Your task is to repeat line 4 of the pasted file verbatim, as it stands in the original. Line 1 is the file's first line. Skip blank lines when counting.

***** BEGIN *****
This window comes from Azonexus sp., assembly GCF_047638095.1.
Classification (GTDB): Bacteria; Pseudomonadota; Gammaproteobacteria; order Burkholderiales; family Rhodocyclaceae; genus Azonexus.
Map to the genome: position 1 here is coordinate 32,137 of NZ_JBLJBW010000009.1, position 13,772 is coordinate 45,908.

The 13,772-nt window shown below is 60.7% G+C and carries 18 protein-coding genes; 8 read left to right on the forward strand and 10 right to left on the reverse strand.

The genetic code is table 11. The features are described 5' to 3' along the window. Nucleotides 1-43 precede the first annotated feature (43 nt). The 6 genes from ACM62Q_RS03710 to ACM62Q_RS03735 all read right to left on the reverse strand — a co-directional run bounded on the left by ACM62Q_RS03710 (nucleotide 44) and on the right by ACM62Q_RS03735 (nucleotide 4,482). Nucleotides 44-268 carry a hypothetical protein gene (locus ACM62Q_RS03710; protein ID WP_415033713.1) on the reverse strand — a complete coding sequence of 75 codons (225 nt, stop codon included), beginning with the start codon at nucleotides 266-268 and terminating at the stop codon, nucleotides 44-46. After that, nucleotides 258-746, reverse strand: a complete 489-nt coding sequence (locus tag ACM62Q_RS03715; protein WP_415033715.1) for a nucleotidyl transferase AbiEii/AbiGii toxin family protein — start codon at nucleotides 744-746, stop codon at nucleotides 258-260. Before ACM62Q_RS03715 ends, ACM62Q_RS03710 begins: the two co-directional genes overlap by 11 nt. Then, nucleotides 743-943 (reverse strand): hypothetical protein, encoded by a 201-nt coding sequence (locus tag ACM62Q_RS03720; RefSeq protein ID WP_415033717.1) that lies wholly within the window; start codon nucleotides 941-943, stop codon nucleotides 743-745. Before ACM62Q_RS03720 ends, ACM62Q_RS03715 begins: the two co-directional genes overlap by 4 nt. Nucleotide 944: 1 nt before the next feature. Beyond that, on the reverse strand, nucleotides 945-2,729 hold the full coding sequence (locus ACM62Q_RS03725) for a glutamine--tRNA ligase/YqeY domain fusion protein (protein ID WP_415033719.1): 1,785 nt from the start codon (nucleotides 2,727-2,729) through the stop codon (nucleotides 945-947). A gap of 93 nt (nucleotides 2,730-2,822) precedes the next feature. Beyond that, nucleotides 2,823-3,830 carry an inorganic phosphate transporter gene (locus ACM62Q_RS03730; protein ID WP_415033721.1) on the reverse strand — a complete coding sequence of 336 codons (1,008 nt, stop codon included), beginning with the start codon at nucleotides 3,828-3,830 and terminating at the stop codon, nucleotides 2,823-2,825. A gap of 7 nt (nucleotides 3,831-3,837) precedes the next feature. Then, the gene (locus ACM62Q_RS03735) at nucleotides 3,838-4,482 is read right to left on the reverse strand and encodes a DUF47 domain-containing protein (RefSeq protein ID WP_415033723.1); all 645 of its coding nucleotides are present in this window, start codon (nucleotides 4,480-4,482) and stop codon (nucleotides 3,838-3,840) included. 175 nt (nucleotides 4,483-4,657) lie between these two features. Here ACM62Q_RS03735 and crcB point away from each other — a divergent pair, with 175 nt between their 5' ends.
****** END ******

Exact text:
The 13,772-nt window shown below is 60.7% G+C and carries 18 protein-coding genes; 8 read left to right on the forward strand and 10 right to left on the reverse strand.